Strucure
All-glass concentric dual tube geomer
Glass material
Borosilicate glass
Outer tube diameter and thickness
F=470.7mm & =1.5mm
F=580.7mm & =2mm
F=700.7mm & =2mm
Inter tube diameter and thickness
F=370.7mm & =1.5mm
F=470.7mm & =1.6mm
F=580.7mm & =1.6mm
Tube Length
1200(5mm)1500(5mm)
1700-1800(5mm)
2000(5mm)
Absorbing
coating
properties
Configuration
1200(5mm) 1500(5mm)
1700-1800(5mm)
2000( 5mm)
Method to deposition
Graded A1-N/A1 solar selective absorbing coating
absorption
as 0.88-0.93
Emittance
Sn:-.08-0.04
Vacuum
p = 2 ? 10-3?
Stagnation parameter
>250M2C/KW
Solar radiance exposure for obtaining a preset water temperature
<2.8MJ/M2
Average heat loss coefficient
<0.8W(M2C)
Lifetime
15years
What is a Heat Pipe?

Heat pipes might seem like a new concept, but you are probably using them everyday and don't even know it. Laptop computers often using small heat pipes to conduct heat away from the CPU, and air-conditioning system commonly use heat pipes for heat conduction.

The principle behind heat pipe's operation is actually very simple.
Structure and Principle

The heat pipe is hollow with the space inside evacuated, much the same as the solar tube. In this case insulation is not the goal, but rather to alter the state of the liquid inside. Inside the heat pipe is a small quantity of purified water and some special additives. At sea level water boils at 100C (212F), but if you climb to the top of a mountain the boiling temperature will be less that 100C (212F). This is due to the difference in air pressure.

Based on this principle of water boiling at a lower temperature with decreased air pressure, by evacuating the heat pipe, we can achieve the same result. The heat pipes used in SC (solar collectors) have a boiling point of only 30C (86F). So when the heat pipe is heated above 30C (86F) the water vaporizes. This va pour rapidly rises to the top of the heat pipe transferring heat. As the heat is lost at the condenser (top), the va pour condenses to form a liquid (water) and returns to the bottom of the heat pipe to once again repeat the process.

At room temperature the water forms a small ball, much like mercury does when poured out on a flat surface at room temperature. When the heat pipe is shaken, the ball of water can be heard rattling inside. Although it is just water, it sounds like a piece of metal rattling inside.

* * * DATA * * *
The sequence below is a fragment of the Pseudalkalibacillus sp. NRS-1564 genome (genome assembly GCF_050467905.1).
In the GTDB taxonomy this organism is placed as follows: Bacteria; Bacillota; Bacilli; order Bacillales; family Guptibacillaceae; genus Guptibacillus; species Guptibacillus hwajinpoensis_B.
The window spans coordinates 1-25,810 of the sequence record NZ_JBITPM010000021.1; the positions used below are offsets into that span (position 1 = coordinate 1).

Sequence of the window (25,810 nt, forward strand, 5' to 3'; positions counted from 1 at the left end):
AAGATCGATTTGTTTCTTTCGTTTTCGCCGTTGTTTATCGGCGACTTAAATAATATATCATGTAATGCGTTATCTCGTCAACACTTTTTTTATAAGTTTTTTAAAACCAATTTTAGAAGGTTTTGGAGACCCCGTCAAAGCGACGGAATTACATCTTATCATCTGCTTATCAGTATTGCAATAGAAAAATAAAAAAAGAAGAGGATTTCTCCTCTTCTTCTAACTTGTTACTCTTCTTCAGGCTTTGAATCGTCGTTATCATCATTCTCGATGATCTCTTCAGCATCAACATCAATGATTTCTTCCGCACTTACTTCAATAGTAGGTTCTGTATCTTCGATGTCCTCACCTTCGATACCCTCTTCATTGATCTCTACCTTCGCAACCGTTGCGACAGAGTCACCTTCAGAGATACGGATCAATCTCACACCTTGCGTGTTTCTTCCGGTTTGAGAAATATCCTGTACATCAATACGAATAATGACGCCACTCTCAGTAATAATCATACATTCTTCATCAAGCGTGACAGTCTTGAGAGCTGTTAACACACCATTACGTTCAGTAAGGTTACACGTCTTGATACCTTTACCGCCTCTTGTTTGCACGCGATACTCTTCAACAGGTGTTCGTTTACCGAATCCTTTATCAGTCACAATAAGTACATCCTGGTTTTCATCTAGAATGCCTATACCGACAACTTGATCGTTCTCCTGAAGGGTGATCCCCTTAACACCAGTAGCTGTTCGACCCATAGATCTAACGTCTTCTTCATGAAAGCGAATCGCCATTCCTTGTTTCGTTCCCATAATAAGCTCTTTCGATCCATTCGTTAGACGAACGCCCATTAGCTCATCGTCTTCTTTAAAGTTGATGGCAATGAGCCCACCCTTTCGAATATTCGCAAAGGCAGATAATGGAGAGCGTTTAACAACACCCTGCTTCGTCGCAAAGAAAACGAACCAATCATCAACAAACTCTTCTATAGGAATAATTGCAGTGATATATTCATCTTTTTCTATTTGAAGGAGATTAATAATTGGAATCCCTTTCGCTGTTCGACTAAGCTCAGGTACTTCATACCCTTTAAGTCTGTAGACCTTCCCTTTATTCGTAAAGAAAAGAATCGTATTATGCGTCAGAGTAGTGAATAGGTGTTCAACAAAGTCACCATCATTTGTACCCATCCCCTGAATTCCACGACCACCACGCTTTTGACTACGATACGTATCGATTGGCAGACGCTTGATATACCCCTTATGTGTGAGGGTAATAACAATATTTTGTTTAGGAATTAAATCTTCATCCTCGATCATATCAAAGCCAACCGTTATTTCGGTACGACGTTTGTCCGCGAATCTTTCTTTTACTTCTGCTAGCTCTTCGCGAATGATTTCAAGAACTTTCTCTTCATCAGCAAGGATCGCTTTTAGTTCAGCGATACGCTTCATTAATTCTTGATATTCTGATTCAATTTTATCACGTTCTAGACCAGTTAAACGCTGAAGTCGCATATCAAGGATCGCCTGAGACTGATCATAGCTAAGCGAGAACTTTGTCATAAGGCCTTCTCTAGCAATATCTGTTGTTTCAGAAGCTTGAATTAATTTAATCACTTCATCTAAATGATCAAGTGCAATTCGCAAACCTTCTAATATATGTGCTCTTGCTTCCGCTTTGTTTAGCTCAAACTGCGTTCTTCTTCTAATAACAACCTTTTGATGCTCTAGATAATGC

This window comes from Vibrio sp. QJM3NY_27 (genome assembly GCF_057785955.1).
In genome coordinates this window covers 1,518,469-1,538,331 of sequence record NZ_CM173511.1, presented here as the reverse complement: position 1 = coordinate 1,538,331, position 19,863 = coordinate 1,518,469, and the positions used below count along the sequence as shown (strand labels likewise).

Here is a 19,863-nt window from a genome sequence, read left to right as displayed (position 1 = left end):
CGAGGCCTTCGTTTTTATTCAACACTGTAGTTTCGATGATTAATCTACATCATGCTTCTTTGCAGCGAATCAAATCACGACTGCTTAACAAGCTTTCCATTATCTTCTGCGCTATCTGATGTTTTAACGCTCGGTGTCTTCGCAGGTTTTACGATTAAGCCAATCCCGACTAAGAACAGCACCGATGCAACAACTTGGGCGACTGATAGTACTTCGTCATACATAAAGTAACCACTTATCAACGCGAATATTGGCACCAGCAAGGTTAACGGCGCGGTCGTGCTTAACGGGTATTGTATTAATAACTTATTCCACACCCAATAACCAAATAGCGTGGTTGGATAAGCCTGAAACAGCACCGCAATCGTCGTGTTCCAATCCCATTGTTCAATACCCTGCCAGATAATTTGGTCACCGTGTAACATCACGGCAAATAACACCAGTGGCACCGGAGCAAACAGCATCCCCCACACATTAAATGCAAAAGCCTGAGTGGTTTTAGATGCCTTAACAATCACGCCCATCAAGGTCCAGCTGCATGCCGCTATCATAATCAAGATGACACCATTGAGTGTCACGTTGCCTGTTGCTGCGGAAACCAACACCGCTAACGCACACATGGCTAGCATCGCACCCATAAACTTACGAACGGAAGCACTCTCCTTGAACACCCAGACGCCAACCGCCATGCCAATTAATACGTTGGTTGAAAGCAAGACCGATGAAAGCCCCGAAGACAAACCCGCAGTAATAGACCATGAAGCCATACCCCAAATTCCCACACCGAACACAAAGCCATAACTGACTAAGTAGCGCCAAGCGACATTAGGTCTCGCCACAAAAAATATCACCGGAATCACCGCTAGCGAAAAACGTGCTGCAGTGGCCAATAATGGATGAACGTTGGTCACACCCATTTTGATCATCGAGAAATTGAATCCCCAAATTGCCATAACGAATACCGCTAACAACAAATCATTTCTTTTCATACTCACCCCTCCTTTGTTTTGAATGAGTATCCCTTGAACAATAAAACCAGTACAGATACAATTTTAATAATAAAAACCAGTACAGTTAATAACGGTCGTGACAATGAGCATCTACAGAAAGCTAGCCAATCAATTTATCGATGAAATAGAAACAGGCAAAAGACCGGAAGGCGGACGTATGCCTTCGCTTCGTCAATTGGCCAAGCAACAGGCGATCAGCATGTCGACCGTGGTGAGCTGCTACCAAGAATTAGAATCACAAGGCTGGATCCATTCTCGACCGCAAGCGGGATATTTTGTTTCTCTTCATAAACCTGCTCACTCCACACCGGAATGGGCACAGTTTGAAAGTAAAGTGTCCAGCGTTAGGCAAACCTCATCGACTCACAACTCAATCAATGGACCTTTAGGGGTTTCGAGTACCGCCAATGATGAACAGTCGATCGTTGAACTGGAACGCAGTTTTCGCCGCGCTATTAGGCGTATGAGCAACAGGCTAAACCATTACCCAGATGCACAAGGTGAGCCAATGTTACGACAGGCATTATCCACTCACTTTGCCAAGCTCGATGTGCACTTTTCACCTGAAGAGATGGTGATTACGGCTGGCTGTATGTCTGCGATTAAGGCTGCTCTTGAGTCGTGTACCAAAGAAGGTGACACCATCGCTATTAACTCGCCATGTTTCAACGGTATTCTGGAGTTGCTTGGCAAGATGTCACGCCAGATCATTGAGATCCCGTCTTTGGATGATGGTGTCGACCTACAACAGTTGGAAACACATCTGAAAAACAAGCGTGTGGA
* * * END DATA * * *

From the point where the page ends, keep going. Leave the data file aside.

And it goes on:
This explanation makes heat pipes sound very simple. A hollow copper pipe with a little bit of water inside, and the air sucked out! Correct, but in order to achieve this result more than 20 manufacturing procedures are required and with strict quality control.
Quality Control
Material quality and cleaning is extremely important to the creation of a good quality heat pipe. If there are any impurities inside the heat pipe it will affect the performance. The purity of the copper itself must also be very high, containing only trace amounts of oxygen and other elements. If the copper contains too much oxygen or other elements, they will leach out into the vacuum forming a pocket of air in the top of the heat pipe. This has the effect of moving the heat pipe's hottest point (of the heat condenser end) downward away from the condenser. This is obviously detrimental to performance, hence the need to use only very high purity copper.

The heat pipe used in solar collectors comprises two copper components, the shaft and the condenser. Prior to evacuation, the condenser is brazed to the shaft. Note that the condenser has a much larger diameter than the shaft, this is to provide a large surface area over which heat transfer to the header can occur. The copper used is oxygen free copper, thus ensuring excellent life span and performance.

Each heat pipe is tested for heat transfer performance and exposed to 250C (482F) temperatures prior to being approved for use. For this reason the copper heat pipes are relatively soft. Heat pipes that are very stiff have not been exposed to such stringent quality testing, and may form an air pocket in the top over time, thus greatly reducing heat transfer performance.

Freeze Protection

Even though the heat pipe is a vacuum and the boiling point has been reduced to only 25-30C (86F), the freezing point is still the same as water at sea level, 0C (32F). Because the heat pipe is located within the evacuated glass tube, brief overnight temperatures as low as -20C (14F) will not cause the heat pipe to freeze. Plain water heat pipes will be damaged by repeated freezing.